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Moral Panics and the Copyright Wars
William Patry
K1420.5 .P376 2009 (New Book Shelf)
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The National Security Court System: A Natural Evolution of Justice in an Age of
Terror
Glenn Sulmasy
KF9223 .S85 2009
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Rediscovering Rhetoric: Law, Language, and the Practice of Persuasion
editors Justin T. Gleeson, Ruth C.A. Higgins
P301.5.P47 R43 2008
ThomCat

The Soul of Creativity: Forging a Moral Rights Law for the United States
Roberta Rosenthal Kwall
KF3012 .K85 2010
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Virtual Freedom: Net Neutrality and Free Speech in the Internet Age
Dawn C. Nunziato
KF4772 .N86 2009
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Who Owns You?: The Corporate Gold-rush to Patent your Genes
David Koepsell
K1519.B54 K64 2009 (New Book Shelf)
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Global Legal Studies — Recent Acquisitions

Assignment and Arbitration: A Comparative Study
Juan Carlos Landrove
K2400 .L36 2009
Thomcat | Amazon.com

The Effectiveness of International Criminal Justice
edited by Cedric Ryngaert
KZ6304 .E34 2009
Thomcat

The EU and WTO Law on Services: Limits to the Realisation of General Interest Policies within the Services Markets?
edited by Johan van de Gronden
K3973 .E93 2009
Thomcat | Amazon.com

Fundamental Perspectives on International Law ~Faculty Publication~
William R. Slomanson
KZ3180.S59 F86 2011 (Lobby Display)
Thomcat | Amazon.com

The Gender of Reparations: Unsettling Sexual Hierarchies while Redressing Human Rights Violations
edited by Ruth Rubio-Marin
K5301 .G46 2009
Thomcat | Amazon.com

The Impact of 9/11 and the new Legal Landscape
edited by Matthew J. Morgan; with a foreword by Bob Graham
KF9430 .I47 2009 (New Book Shelf)
Thomcat | Amazon.com

International Crime and Punishment: A Guide to the Issues
James Larry Taulbee
K5301 .T377 2009 (New Book Shelf)
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An Introduction to International Institutional Law
Jan Klabbers
KZ4850 .K58 2009
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Law Among Nations: An Introduction to Public International Law
Gerhard von Glahn, James Larry Taulbee
KZ3185 .V66 2010
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The Law of Command Responsibility
Guenael Mettraux
K5301 .M4825 2009
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Minority Groups and Judicial Discourse in International Law: A Comparative
Perspective
Gaetano Pentassuglia
K3242 .P455 2009
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Mobilizing for Human Rights: International Law in Domestic Politics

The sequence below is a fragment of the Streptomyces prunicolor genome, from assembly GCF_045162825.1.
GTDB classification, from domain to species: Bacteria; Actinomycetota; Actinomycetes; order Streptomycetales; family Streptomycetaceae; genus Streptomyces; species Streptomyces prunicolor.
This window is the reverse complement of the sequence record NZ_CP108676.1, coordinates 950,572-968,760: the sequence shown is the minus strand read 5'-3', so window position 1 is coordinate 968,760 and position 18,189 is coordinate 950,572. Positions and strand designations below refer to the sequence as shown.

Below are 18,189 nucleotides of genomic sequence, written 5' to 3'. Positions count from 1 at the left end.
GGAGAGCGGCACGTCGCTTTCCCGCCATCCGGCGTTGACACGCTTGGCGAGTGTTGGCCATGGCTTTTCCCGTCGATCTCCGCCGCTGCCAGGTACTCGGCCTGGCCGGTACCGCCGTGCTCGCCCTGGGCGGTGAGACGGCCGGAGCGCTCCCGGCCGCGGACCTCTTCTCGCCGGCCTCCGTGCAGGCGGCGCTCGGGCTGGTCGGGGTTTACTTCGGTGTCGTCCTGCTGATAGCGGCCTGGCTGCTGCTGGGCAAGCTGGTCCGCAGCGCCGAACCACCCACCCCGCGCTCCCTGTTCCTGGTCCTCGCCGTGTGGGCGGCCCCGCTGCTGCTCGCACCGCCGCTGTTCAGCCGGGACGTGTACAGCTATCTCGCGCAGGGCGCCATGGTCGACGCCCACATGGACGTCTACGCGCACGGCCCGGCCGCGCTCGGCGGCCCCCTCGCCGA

Beth A. Simmons
K3240 .S5435 2009
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The Past and Future of EU Law: The Classics of EU Law Revisited on the 50th
Anniversary of the Rome Treaty
edited by Miguel Poiares Maduro and Loic Azoulai
KJE947 .P37 2010
Thomcat | Amazon.com

Research and Practice in International Commercial Arbitration: Sources and
Strategies
S.I. Strong
K2400 .S873 2009 (New Book Shelf)
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Restoring the Balance: War Powers in an Age of Terror
Seth Weinberger
KF5060 .W45 2009 (New Book Shelf)
Thomcat | Amazon.com

Targeted Killing in International Law
Nils Melzer
KZ6362 .M45 2009
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Trade Policy Flexibility and Enforcement in the World Trade Organization: A Law
and Economics Analysis
Simon A.B. Schropp
K4610 .S37 2009 (New Book Shelf)
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USA Patriot Act: A Legislative History of the Uniting and Strengthening of
America by Providing Appropriate Tools Required to Intercept and Obstruct
Terrorism Act, Public Law no. 107-56 (2001) Series III
[compiled] by Bernard D. Reams, Jr. & Michael P. Forrest.
KF9430.A316 U83 2007
Thomcat

Weapons and the Law of Armed Conflict
William H. Boothby
KZ5624 .B66 2009
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Global Legal Studies — Recent Acquisitions

Global Regulatory Issues for the Cosmetics Industry
K3649 .G58 2007
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The Human Dimension of International Law: Selected Papers
Antonio Cassese
KZ3395.C25 A2 2008
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The International Legal Governance of the Human Genome
Chamundeeswari Kuppuswamy
K3611.A77 K87 2009
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Law at the Vanishing Point: A Philosophical Analysis of International Law
Aaron Fichtelberg
KZ1256 .F53 2008
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Legislating the War on Terror: An Agenda for Reform
Benjamin Wittes, editor
KF9430 .L434 2009 (New Book Shelf)
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Public International Law: A Guide to Information Sources
Elizabeth Beyerly
KZ3110.B49 P83 1991
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Raising the Global Floor: Dismantling the Myth that we can’t Afford Good Working Conditions for Everyone
Jody Heymann and Alison Earle
HD6971.8 .H49 2010
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The World Trade Organization: A Legal and Institutional Analysis
Jan Wouters and Bart De Meester
K4610 .W689 2007
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Library Highlights: Terror, Torture & the Law

The Least Worst Place: Guantanamo‘s First 100 Days
Karen Greenberg
HV6432 .G7345 2009

From the Publisher: The Least Worst Place is a gripping narrative account of the first one hundred days of Guantanamo. Greenberg, one of America’s leading experts on the Bush Administration’s policies on terrorism, tells the story through a group of career officers who tried–and ultimately failed–to stymie the Pentagon’s desire to implement harsh new policies in Guantanamo and bypass the Geneva Conventions. She sets her story in Camp X-Ray, which underwent a remarkably quick transformation from a sleepy naval outpost in the tropics into a globally infamous holding pen. Peopled with genuine heroes and villains, this narrative of the earliest days of the post-9/11 era centers on the conflicts between Gitmo-based Marine officers intent on upholding the Geneva Accords and an intelligence unit set up under the Pentagon’s aegis. The latter ultimately won out, replacing transparency with secrecy, military protocol with violations of basic operation procedures, and humane and legal detainee treatment with harsh interrogation methods and torture […].